Just a quick note.  After reading through some of the feedback on my recent post on “the root causes of poor software requirements,” I had to agree with some of the respondents: I had forgotten a branch in the analysis. 

So, for the past week, I’ve been stealing a few minutes here and there to review the analysis and add updates.  I just posted an updated analysis, adding a new top-level branch (at the end) and adding a sub-branch about half-way through.

Feel free to check it out. 

Now, to take this to the next step: anyone can figure out the steps and costs involved with improving your requirements-gathering practices.  Here are the steps.

a) Steal the list right from the post.

b) Load it into an Excel spreadsheet.  Add the following columns: Score, Mitigation type, Mitigation Tactic

c) For each item, add a score, from 0-5.  See the weighted ranking below.

Score 0 if this cause does not happen in your environment
Score 1 if this cause occurs but is easily overcome in your environment
Score 2 if this cause occurs but it doesn’t occur frequently or drive substantial quality problems
Score 3 if this cause occurs occasionally, and the business analyst or program manager finds the flaws
Score 4 if this cause occurs frequently, and/or the software developers or testers find the flaws
Score 5 if this cause occurs frequently and the flaws are found in deployment or production

d) For each item that ranked 3,4, or 5, write a statement for how you think you should mitigate it in the Mitigation Tactic column.  Feel free to brainstorm many possible ways, but then select the way that you believe is most feasible.

e) For each mitigation, add a value in the Mitigation Type column.  use one of the types below or create your own list.

Use type ‘Training’ if your mitigation is focused on improving the skills of a participant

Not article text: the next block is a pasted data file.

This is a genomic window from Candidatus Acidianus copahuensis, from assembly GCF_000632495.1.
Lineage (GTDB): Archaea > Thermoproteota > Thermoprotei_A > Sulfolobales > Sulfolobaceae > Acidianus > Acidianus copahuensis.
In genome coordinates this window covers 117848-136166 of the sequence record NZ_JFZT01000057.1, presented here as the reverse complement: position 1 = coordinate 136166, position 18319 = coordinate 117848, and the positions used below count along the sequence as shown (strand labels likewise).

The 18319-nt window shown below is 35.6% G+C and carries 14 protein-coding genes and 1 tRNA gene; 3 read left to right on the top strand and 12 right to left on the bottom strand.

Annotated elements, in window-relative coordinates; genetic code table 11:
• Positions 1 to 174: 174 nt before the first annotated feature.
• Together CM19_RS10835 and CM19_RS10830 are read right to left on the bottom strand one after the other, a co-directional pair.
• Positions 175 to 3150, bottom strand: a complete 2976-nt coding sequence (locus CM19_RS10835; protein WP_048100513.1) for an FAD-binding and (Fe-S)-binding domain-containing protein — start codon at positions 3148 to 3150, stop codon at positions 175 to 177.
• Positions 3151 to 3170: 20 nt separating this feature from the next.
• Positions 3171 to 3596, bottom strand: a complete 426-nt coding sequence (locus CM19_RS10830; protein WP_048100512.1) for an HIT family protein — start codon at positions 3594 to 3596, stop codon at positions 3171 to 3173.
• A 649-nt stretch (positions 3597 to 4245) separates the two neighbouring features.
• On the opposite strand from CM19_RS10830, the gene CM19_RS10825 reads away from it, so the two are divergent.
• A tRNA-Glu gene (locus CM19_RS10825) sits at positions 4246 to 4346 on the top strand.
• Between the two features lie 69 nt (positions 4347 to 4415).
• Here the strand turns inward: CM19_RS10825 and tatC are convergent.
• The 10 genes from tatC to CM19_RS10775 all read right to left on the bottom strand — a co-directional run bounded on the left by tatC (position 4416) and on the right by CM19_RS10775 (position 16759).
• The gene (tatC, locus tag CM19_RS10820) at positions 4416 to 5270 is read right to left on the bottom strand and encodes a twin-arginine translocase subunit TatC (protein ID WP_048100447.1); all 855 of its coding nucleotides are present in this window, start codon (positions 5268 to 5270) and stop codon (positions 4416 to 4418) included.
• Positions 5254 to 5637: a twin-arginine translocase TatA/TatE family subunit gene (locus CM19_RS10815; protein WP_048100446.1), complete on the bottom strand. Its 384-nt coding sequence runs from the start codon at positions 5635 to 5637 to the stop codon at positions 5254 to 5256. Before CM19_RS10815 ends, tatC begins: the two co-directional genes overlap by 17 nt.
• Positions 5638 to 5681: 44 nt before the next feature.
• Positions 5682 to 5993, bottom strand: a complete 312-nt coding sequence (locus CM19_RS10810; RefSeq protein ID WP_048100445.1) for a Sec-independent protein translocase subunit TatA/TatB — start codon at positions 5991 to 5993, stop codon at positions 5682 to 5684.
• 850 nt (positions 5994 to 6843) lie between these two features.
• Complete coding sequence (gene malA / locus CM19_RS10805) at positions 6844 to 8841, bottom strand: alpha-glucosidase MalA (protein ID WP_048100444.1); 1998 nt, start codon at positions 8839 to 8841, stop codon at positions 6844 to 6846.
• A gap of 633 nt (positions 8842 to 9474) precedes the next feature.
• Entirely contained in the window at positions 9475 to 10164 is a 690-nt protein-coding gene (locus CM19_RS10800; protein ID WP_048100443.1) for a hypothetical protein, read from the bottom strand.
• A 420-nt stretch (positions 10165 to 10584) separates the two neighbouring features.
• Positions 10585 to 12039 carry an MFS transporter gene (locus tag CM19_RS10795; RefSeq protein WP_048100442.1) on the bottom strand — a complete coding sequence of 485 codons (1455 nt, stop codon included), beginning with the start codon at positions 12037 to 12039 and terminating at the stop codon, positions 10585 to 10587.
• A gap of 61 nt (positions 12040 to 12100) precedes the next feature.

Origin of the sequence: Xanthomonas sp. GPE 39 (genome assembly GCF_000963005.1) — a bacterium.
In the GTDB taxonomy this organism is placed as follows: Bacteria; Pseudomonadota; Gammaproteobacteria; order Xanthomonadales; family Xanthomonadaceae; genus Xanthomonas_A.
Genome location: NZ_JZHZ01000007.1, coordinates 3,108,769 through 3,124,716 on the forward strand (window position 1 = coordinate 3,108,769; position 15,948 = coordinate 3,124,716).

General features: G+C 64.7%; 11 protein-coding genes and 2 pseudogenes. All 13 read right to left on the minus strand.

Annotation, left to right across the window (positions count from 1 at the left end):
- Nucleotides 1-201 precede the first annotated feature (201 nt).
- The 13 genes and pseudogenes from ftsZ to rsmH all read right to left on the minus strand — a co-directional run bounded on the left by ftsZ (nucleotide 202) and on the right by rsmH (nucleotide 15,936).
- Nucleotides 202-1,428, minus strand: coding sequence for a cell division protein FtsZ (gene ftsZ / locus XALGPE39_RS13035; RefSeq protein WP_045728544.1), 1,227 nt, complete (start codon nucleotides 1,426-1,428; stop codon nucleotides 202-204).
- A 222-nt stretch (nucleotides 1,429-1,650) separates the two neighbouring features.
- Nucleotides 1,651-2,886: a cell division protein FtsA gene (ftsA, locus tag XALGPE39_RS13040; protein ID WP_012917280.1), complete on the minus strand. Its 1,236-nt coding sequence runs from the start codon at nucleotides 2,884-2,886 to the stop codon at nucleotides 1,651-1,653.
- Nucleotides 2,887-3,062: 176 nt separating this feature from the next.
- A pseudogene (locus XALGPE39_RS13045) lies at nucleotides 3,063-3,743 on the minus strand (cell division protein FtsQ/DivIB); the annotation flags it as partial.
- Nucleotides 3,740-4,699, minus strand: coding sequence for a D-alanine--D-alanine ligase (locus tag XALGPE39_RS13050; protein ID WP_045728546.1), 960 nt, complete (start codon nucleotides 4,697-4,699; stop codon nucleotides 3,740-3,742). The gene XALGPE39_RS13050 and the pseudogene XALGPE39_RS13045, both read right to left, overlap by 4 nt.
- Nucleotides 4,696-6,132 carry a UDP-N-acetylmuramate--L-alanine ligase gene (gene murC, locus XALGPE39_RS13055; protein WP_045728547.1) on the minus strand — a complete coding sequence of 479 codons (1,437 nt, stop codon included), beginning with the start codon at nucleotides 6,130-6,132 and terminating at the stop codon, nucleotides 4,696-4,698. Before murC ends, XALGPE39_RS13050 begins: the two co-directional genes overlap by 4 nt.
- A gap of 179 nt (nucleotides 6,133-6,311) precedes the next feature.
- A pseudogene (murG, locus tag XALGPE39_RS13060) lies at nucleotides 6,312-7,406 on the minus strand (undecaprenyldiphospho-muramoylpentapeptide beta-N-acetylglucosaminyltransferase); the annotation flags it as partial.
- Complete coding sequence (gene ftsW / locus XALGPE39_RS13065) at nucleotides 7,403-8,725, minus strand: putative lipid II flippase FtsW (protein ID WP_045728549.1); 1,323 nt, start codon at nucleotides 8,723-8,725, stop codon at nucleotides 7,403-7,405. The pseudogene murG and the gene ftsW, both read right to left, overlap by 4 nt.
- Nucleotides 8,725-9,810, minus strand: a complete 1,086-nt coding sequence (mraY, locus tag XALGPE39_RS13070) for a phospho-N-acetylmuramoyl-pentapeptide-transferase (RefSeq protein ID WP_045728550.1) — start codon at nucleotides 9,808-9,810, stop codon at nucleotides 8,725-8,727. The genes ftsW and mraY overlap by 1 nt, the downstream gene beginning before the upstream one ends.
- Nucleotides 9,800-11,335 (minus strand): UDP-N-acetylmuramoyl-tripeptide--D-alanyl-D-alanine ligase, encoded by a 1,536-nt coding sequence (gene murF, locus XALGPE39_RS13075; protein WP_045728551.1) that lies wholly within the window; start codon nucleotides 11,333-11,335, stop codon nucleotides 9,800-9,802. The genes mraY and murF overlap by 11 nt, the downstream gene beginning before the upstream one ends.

Use type ‘Automation’ if your mitigation is focused on moving information efficiently or using workflow tools
Use type ‘Data’ if your mitigation is focused on improving the information collected or making it available
Use type ‘Process’ if your mitigation is focused on analyzing workflow, allocating responsibility, or insuring accountability
Use type ‘Staffing’ if your mitigation is focused on adding staff to a role or creating a role that doesn’t already exist

f) Sort your analysis by type and score.  For each group of mitigations by type, you have a workstream (or sub-project).  That effort can be estimated and an approximate cost established.  For the ‘Data’ and ‘Automation’ groups, you have a list of objectives that can be used to select software for requirements management.

g) Pull together a project proposal from your cost estimates and propose a project to your management that outlines the steps you intend to take, the problems you intend to solve, the amount of money that you believe it will cost, and (here is the hard part) the value of the quality gains that you expect to reap.

Good Luck!

By Nick Malik

Former CIO and present Strategic Architect, Nick Malik is a Seattle based business and technology advisor with over 30 years of professional experience in management, systems, and technology. He is the co-author of the influential paper "Perspectives on Enterprise Architecture" with Dr. Brian Cameron that effectively defined modern Enterprise Architecture practices, and he is frequent speaker at public gatherings on Enterprise Architecture and related topics. He coauthored a book on Visual Storytelling with Martin Sykes and Mark West titled "Stories That Move Mountains".

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